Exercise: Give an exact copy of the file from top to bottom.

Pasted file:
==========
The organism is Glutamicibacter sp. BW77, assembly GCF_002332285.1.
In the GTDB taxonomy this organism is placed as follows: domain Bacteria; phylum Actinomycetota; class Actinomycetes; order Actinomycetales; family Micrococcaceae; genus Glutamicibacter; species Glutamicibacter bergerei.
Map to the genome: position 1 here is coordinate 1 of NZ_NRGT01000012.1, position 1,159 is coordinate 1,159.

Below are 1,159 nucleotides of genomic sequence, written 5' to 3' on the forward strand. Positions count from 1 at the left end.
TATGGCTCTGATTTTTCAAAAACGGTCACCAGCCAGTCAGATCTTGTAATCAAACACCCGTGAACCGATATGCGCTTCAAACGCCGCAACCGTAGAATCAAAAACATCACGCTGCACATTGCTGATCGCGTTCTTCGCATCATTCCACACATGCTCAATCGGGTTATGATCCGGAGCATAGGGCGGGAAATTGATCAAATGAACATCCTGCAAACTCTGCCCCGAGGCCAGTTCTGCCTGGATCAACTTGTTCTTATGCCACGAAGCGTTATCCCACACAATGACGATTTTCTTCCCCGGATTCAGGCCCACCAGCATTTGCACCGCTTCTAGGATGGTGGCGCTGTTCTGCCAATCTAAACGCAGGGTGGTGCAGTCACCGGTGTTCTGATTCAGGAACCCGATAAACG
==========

The organism is Glutamicibacter sp. BW77, assembly GCF_002332285.1.
In the GTDB taxonomy this organism is placed as follows: domain Bacteria; phylum Actinomycetota; class Actinomycetes; order Actinomycetales; family Micrococcaceae; genus Glutamicibacter; species Glutamicibacter bergerei.
Map to the genome: position 1 here is coordinate 1 of NZ_NRGT01000012.1, position 1,159 is coordinate 1,159.

Below are 1,159 nucleotides of genomic sequence, written 5' to 3' on the forward strand. Positions count from 1 at the left end.
TATGGCTCTGATTTTTCAAAAACGGTCACCAGCCAGTCAGATCTTGTAATCAAACACCCGTGAACCGATATGCGCTTCAAACGCCGCAACCGTAGAATCAAAAACATCACGCTGCACATTGCTGATCGCGTTCTTCGCATCATTCCACACATGCTCAATCGGGTTATGATCCGGAGCATAGGGCGGGAAATTGATCAAATGAACATCCTGCAAACTCTGCCCCGAGGCCAGTTCTGCCTGGATCAACTTGTTCTTATGCCACGAAGCGTTATCCCACACAATGACGATTTTCTTCCCCGGATTCAGGCCCACCAGCATTTGCACCGCTTCTAGGATGGTGGCGCTGTTCTGCCAATCTAAACGCAGGGTGGTGCAGTCACCGGTGTTCTGATTCAGGAACCCGATAAACG